Friday, June 27, 2008

Pointless Rambling: No Pictures

I've been working on this post for several days, and for some reason could not seem to find the time to download, re-size and upload the pictures. This has prevented actual posting.

I went to knitting this morning, knowing full well that Lindsey and Patricia would comment on my lack of posts. I wanted to post it this morning just before leaving, so when they so kindly mentioned my online silence, I could blink and say "But I posted this morning, didn't you read it?"

Such was not to be. They did comment. I believe it was Patricia who first brought it up, but Lindsey jumped right in, so to speak. So herewith, post with no pictures, fresh out of the draft stage, much delayed:

Knitters often complain about being belittled, an object of jokes, being compared to grannies in rockers. It is annoying, irritating and untrue.

But try being a weaver in our culture.

We are invisible. Not there.

I took up knitting so I could at least be outraged at the lack of sensitivity in the general population. It's better than being invisible (Sometimes. Wouldn't you like to be invisible on occasion?).

People don't even know what weaving is, have never seen a loom, think nothing of weaving, in the truest sense.

Few consider where their clothing, sheets and towels, carpets and blankets come from, who might have made that fabric and how they might have accomplished such a task.

Weaving was once ubiquitous. Weavers were everywhere, if not in your own home, then in your village or town, itinerant or permanent. Textiles, once valued, cared for and even bequeathed, are now hardly considered: throw-away objects costing little to nothing, given little regard beyond the fashion of the day, wearing out only to be replaced, or (gasp) being replaced long before they wear out.

Why would anyone spend their time making such transitory objects? Why indeed?

Could it be an interesting process? Could it be fascinating, mind-boggling, endlessly entertaining, and yet useful? Might it require a few brain cells to understand, accomplish and then do it well enough to supersede commercial fabric?

Weavers do enjoy a certain status among textile enthusiasts, I'll grant you that. Cloth is the basis of many other textile crafts, a necessary first step.

It is also the end result of a fascinating journey from raising animals, spinning yarn, dyeing it all up and gulp, yes, weaving fabric.

(imagine several photos here)
I have spent a week with friends at Tahoe, and then another week in Virginia City at a fiber retreat. All of the women I have recently spent time with are people I consider true friends. I would not know them but for weaving, spinning, dyeing and other fiber pursuits, and they totally get the fascination with spinning dyeing and even weaving.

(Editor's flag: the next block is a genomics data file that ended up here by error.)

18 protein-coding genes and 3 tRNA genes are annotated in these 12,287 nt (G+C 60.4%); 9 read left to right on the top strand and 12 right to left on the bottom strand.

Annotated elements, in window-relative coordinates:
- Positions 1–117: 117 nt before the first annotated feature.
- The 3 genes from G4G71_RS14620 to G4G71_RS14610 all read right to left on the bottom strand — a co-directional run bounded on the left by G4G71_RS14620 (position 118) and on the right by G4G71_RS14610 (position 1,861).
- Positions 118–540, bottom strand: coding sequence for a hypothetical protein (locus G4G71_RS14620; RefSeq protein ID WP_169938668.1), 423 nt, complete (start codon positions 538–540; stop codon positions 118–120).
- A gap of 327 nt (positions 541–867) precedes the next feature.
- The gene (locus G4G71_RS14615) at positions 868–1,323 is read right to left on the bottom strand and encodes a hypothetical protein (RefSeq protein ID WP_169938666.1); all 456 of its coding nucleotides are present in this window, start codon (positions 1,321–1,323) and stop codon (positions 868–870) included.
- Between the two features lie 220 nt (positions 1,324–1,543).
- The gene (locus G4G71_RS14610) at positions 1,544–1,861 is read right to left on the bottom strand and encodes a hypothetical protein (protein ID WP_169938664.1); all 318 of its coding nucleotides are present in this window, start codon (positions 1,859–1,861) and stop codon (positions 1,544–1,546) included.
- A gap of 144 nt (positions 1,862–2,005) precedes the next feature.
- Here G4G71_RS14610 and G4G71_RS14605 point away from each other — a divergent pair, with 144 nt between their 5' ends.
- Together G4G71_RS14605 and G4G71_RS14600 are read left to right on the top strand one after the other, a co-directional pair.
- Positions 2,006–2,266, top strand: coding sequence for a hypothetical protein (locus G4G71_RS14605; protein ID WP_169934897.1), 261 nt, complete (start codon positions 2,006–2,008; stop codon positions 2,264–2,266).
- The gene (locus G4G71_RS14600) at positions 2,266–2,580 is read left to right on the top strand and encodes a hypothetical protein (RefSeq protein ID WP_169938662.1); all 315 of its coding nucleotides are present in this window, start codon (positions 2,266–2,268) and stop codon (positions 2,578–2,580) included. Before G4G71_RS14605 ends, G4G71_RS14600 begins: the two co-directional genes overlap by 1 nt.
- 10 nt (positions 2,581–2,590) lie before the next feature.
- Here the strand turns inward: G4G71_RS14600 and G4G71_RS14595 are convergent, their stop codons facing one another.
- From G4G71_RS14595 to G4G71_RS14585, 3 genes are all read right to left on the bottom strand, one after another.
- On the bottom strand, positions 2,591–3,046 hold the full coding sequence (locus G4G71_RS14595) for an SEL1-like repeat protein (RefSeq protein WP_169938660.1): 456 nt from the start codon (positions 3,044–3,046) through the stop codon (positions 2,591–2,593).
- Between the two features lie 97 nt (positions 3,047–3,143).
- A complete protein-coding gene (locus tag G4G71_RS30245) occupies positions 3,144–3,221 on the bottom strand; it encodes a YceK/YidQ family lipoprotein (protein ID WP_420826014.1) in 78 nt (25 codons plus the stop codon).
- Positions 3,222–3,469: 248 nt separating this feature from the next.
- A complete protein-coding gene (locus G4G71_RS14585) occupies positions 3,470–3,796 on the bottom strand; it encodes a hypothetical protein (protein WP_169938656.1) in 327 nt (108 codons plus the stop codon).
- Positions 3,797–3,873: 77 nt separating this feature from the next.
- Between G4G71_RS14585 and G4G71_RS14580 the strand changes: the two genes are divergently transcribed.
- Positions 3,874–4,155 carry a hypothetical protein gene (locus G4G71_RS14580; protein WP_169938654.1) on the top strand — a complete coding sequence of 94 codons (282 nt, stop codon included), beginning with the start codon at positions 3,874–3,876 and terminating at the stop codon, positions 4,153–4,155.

I was able to encourage two weavers into trying out knotted pile. Sue and Eileen worked on their bags diligently each morning in Virginia City (imagine photos here).

It was very gratifying to find them up early and eager to get to work each morning. Apparently they liked weaving too.

This is all kinda-sorta why I started this blog: so weaving would be more visible. I know, photos would help.

All this recent gadding about has left me moving slowly. I mostly sit and stare. The local air quality is not helping either: smoke from the fires has made it look foggy around here, for days on end.

Sitting and staring is conducive to warping though, which I am doing: (imagine photo here).

Soon. Silk fabric (let us hope there will be photos).


Blogger Patricia said...

Why thank you. I'm happy to be here to offer encouragement. You didn't think I was a nag, did you?

2:47 PM  
Blogger Abby Franquemont said...

I refuse to be invisible! I am a loud, brash, obnoxious weaver who demands everyone notice textiles! I am a compulsive textile dork who is still ranting about crappy modern fabrics and how people shouldn't accept them! So there!

You're totally right though.

5:00 PM  
Blogger Phiala said...

What Abby said! (Imagine that, me agreeing with Abby about textiles...)

Pre-spinning wheel and power loom, estimates are that it took the women of the family 8 months to spin, weave and sew the clothes for their family for that year (one set). Clothing was precious.

5:18 PM  
Blogger Annette said...